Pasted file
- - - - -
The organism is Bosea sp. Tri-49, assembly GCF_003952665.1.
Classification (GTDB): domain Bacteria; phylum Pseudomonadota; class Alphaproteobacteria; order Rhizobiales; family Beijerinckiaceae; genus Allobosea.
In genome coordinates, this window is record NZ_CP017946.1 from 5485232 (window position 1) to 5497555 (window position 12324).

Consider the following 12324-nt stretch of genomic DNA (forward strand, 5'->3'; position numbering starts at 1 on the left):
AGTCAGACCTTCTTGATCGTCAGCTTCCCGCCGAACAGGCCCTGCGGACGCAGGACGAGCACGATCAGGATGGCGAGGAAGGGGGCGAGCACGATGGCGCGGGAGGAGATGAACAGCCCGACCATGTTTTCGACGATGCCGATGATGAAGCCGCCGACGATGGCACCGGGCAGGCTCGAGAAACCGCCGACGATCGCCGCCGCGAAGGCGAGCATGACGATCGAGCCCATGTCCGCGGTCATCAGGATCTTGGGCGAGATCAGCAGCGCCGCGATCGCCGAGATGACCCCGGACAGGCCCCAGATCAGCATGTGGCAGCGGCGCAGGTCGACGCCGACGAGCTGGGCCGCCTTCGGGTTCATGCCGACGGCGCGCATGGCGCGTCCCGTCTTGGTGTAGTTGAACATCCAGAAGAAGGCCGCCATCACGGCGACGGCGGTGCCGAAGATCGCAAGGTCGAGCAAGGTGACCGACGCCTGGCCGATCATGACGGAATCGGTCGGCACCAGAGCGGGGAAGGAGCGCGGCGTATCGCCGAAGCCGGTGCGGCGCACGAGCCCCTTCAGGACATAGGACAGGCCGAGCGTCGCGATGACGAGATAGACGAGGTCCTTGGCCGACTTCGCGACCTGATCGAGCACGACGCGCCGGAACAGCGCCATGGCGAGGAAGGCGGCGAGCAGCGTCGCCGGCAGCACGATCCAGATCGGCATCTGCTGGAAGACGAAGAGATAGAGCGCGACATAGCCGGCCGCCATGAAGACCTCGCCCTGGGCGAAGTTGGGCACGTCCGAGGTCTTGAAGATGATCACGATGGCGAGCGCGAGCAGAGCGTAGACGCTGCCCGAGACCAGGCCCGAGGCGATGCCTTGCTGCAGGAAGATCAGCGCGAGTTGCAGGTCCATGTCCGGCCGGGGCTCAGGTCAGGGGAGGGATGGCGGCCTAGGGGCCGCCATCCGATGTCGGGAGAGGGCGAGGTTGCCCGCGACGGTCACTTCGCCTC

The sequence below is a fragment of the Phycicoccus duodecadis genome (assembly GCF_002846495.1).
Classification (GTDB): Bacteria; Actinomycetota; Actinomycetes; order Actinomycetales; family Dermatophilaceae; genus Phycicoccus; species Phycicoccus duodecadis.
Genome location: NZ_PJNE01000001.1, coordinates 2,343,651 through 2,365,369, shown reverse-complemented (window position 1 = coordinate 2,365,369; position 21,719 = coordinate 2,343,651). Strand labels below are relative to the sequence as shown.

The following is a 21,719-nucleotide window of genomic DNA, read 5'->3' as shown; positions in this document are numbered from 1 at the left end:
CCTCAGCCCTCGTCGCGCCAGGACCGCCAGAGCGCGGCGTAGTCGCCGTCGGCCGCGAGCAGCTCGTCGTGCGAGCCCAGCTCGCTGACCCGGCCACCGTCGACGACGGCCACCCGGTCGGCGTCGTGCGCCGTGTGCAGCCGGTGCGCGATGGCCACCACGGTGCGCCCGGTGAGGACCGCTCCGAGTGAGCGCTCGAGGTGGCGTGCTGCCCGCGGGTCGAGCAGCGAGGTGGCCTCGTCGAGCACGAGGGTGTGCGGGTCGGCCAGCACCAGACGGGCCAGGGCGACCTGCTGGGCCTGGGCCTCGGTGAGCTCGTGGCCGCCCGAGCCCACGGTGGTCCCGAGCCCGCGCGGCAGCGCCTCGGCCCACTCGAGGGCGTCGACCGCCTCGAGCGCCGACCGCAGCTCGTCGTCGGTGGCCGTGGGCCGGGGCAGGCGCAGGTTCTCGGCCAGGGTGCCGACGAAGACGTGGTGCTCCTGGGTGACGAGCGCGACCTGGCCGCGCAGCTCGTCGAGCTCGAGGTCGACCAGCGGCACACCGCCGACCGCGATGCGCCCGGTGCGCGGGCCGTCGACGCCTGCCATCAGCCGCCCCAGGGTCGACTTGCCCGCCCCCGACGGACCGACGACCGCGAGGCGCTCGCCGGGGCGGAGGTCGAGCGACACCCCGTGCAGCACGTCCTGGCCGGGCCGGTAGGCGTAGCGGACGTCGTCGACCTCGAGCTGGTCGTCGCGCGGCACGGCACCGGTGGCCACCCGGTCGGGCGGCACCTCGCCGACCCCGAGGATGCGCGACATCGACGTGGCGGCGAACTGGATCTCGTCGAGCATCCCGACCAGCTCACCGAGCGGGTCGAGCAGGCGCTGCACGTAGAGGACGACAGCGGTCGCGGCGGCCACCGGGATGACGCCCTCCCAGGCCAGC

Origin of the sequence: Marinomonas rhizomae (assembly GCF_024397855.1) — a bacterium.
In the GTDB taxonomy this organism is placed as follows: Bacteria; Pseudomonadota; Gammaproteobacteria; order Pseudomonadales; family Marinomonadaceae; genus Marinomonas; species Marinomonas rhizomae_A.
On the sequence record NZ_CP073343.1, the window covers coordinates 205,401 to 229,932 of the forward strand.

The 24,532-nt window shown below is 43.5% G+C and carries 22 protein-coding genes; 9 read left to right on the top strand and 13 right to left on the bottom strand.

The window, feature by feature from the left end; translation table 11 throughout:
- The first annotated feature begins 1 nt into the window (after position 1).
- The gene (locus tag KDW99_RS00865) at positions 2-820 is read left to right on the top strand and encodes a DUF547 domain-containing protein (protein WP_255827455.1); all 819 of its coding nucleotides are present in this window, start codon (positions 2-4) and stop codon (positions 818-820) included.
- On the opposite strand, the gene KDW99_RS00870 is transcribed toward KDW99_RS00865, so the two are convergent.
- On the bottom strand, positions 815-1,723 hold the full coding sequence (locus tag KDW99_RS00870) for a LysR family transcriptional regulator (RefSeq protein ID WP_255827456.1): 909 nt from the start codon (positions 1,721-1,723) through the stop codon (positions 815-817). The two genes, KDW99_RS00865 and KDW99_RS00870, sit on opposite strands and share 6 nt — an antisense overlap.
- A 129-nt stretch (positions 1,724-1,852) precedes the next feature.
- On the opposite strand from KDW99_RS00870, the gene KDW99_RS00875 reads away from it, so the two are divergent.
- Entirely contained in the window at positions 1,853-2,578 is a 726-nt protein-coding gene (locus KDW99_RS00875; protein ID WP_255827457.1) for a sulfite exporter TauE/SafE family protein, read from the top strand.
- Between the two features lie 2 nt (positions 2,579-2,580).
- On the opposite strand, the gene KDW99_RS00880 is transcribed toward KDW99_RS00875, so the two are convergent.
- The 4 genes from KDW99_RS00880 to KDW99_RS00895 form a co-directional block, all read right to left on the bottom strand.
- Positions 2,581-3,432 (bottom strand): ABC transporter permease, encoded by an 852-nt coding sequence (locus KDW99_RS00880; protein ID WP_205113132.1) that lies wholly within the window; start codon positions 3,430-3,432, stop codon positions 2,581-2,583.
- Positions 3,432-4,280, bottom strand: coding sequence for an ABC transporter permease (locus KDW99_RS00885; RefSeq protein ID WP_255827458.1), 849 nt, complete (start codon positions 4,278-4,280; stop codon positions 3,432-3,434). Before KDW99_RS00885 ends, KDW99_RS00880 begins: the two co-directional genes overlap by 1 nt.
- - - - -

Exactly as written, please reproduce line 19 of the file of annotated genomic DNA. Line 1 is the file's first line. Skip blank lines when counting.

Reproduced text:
- On the bottom strand, positions 815-1,723 hold the full coding sequence (locus tag KDW99_RS00870) for a LysR family transcriptional regulator (RefSeq protein ID WP_255827456.1): 909 nt from the start codon (positions 1,721-1,723) through the stop codon (positions 815-817). The two genes, KDW99_RS00865 and KDW99_RS00870, sit on opposite strands and share 6 nt — an antisense overlap.